Total solar eclipse weather: Severe storms could threaten viewers in the path of totality

Rick Wilking/Reuters/File

People watch the 2017 total solar eclipse in Guernsey, Wyoming.



CNN
 — 

The highly anticipated total solar eclipse is fast-approaching, but a new wrinkle has appeared in the forecast for Monday’s event.

Severe thunderstorms are possible in parts of the Southern Plains and Lower Mississippi Valley, including in the path of totality. These storms could obscure the view for some, but are more likely to bring risks for post-eclipse travelers.

Totality, when the moon will entirely block the sun, will occur along a more than 100-mile-wide path from Texas to Maine, passing over cities like Dallas, Indianapolis, Cleveland and Buffalo, New York.

Parts of Texas – including Dallas – Oklahoma, Arkansas and Louisiana are at an increased risk of damaging thunderstorms on Monday, especially during the evening hours, according to the Storm Prediction Center. Damaging winds, hail, drenching rain and perhaps a tornado are all possible.

Severe thunderstorms typically rumble to life later in the afternoon in the southern US, after the daytime heat reaches its peak, driven by a largely cloud-free sky.

So the development of any violent storms could hold off just long enough for eclipse-watchers in the threat area to get a decent view of the phenomenon during its 1:30 to 2:00 p.m. CDT journey through the region.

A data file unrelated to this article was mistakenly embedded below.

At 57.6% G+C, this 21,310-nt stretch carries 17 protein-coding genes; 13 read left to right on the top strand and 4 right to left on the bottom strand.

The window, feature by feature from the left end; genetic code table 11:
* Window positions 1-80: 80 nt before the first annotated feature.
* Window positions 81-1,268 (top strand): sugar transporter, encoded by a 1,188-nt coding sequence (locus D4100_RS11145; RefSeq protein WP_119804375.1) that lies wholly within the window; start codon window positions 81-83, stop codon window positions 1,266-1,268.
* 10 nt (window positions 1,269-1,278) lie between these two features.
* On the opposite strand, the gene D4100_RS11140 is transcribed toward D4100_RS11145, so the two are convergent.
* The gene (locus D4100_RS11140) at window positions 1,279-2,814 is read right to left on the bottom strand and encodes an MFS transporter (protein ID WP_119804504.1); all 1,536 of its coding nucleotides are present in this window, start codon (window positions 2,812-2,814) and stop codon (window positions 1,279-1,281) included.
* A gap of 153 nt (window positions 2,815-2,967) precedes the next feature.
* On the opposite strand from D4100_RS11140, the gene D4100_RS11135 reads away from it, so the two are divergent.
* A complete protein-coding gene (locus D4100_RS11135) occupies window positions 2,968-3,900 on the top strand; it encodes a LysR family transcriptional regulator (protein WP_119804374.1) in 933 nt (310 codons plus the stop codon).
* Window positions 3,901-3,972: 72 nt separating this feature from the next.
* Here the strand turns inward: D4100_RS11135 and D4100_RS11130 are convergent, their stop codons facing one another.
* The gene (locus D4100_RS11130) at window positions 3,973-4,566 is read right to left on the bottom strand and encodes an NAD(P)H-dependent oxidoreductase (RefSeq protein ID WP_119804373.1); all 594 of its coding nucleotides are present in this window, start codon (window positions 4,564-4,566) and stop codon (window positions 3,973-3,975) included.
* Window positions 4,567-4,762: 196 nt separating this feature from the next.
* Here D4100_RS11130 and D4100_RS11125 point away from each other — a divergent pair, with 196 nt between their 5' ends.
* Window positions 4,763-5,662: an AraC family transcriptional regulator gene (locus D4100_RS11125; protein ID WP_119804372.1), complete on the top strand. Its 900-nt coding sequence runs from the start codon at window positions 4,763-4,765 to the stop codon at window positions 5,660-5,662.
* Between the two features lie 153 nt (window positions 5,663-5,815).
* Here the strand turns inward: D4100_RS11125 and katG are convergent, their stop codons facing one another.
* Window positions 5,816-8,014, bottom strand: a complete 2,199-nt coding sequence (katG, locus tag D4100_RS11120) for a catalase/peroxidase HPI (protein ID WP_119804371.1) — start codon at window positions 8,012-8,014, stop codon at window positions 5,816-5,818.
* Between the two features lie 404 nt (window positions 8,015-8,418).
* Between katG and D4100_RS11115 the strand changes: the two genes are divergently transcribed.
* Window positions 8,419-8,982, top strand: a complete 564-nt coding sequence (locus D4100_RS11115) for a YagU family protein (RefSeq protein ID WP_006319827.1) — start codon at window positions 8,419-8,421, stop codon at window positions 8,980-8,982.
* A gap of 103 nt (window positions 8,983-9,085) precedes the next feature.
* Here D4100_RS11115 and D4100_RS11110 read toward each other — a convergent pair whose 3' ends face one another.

Anyone stuck in post-eclipse traffic Monday afternoon or evening in northeastern Texas, southern Oklahoma, southwest Arkansas and northwest Louisiana could be at risk of damaging thunderstorms.

An estimated 20 million people in the US traveled to another city to view 2017’s total solar eclipse and there was a significant increase in traffic risks as a result, a recent study found. Millions more are expected to travel for Monday’s eclipse as the path of totality will be 40 to 50 miles wider than 2017’s path.

The current cloud forecast isn’t ideal for other locations in the path of totality.

It’s still too early to say exactly when and where clouds will develop Monday, but a better idea of overall weather patterns is coming into focus as the event draws nearer.

The same storm system driving Monday’s severe weather risk could also send moist air from the Gulf of Mexico north into parts of the Tennessee and Ohio valleys. This could potentially lead to an increase in cloud cover in both regions and could obstruct totality views.

View this interactive content on CNN.com

Meanwhile, high pressure and a largely cloud-free sky could shape up over the Northeast and create excellent viewing conditions for totality.

Cloud forecasts are still subject to change as minor differences in how storms or air masses move this week can make a huge difference in where clouds develop next week. More precise cloud cover forecasts with higher confidence levels should be possible by this weekend.

In an interesting twist, the current forecast is almost the complete opposite of what historical cloud cover data shows for April 8.

View this interactive content on CNN.com

Years of past cloud cover data pinpoint the Southern Plains as the region with the greatest chance for a cloud-free viewing experience on April 8, and the Northeast with one of the worst chances.

Will this plot twist from Mother Nature pan out? Anyone hoping to glimpse the eclipse will need to keep a close eye on the forecast in coming days.

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